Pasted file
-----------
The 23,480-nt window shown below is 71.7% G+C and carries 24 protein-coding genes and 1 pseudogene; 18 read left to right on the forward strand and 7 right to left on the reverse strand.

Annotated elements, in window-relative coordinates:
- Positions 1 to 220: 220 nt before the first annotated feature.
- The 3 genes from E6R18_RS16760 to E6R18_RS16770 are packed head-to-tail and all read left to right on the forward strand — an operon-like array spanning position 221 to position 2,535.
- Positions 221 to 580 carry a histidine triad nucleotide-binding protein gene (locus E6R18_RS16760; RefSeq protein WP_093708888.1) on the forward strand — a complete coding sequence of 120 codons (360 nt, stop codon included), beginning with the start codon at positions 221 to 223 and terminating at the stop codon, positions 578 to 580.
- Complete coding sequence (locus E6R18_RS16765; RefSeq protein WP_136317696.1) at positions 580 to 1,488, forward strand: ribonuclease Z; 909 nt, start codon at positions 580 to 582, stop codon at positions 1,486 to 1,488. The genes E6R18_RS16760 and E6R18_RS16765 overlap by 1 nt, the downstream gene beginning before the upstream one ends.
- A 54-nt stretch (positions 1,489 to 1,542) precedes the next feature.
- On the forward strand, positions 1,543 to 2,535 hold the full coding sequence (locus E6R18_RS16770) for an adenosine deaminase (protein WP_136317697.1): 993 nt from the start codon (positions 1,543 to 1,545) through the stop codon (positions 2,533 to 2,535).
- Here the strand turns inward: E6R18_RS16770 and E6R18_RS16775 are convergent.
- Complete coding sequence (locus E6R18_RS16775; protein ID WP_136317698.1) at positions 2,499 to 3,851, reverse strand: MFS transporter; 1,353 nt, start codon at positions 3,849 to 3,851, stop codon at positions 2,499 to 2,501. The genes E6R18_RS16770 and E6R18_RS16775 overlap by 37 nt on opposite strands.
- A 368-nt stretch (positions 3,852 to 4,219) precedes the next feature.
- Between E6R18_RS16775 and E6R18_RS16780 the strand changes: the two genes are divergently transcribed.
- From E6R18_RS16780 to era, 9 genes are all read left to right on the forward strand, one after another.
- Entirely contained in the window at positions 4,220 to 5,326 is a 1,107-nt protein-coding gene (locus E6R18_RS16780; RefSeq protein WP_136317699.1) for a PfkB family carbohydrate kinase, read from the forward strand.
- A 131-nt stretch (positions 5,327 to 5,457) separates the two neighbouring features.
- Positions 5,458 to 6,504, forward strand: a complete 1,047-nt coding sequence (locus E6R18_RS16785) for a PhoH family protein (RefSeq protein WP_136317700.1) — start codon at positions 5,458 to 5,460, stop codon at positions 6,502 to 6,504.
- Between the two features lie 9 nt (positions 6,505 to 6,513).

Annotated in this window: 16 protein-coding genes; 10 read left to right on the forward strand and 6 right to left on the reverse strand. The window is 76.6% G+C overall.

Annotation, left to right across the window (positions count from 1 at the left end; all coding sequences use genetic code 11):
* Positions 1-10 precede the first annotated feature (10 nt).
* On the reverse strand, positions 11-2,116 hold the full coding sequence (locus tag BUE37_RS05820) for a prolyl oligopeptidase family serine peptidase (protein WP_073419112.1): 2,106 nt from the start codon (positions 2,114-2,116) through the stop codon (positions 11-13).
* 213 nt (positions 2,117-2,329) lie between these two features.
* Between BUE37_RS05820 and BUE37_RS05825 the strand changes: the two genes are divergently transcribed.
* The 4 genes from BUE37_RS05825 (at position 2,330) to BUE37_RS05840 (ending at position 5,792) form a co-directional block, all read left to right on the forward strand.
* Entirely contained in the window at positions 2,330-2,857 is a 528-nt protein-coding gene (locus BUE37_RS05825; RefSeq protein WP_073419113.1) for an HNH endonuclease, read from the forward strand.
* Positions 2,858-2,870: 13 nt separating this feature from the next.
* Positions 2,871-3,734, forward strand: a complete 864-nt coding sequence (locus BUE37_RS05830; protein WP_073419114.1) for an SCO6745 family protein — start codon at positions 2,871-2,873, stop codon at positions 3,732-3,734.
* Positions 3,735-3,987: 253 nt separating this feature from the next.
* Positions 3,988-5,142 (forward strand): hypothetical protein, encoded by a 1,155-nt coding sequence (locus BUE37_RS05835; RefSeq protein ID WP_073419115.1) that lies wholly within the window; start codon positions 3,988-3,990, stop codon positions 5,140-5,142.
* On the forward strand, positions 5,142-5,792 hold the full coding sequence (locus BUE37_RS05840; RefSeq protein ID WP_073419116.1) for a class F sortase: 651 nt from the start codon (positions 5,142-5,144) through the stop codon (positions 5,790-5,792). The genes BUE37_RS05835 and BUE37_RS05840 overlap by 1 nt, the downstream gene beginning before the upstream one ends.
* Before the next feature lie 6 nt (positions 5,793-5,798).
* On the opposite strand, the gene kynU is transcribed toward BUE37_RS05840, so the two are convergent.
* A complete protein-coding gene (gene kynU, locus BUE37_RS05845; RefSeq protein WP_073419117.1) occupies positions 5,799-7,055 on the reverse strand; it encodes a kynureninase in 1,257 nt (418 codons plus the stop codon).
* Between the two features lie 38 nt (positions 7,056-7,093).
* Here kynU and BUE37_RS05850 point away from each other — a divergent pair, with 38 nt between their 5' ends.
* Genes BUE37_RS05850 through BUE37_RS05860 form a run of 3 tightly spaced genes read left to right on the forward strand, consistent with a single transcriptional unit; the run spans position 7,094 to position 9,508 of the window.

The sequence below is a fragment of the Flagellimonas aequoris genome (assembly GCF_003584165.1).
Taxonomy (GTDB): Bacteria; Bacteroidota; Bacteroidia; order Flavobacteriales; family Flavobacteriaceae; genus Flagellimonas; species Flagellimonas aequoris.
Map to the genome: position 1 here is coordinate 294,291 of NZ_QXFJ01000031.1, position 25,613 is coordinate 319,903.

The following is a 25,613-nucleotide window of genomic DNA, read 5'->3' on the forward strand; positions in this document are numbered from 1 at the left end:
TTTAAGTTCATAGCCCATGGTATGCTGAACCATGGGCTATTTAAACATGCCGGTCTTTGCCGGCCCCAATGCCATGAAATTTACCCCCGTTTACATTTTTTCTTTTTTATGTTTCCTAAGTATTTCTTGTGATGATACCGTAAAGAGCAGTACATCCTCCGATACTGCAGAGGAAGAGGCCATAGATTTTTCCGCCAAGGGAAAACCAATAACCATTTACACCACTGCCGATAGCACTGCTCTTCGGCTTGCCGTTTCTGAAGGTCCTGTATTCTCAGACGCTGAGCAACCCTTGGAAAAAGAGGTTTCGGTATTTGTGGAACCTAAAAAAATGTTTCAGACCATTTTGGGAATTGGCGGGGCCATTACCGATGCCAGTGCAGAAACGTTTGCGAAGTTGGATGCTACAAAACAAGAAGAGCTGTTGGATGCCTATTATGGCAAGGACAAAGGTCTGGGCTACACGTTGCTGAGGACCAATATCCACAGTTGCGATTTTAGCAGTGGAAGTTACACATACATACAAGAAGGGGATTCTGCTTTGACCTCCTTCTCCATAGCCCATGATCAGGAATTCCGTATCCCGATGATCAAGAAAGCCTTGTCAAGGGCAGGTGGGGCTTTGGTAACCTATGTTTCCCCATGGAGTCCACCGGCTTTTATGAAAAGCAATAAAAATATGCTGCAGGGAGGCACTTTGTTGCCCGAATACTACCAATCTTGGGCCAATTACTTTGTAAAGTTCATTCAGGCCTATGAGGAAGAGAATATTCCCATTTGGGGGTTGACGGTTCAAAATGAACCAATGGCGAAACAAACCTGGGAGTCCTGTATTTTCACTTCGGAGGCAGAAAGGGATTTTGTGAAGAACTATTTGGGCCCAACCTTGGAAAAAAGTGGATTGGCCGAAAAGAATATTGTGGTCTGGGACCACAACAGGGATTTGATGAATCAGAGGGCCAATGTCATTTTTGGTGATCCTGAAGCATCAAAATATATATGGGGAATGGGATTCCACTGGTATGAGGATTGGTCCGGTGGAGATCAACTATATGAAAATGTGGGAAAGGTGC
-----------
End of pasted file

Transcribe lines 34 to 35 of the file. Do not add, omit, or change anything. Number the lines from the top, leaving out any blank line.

* Between the two features lie 38 nt (positions 7,056-7,093).
* Here kynU and BUE37_RS05850 point away from each other — a divergent pair, with 38 nt between their 5' ends.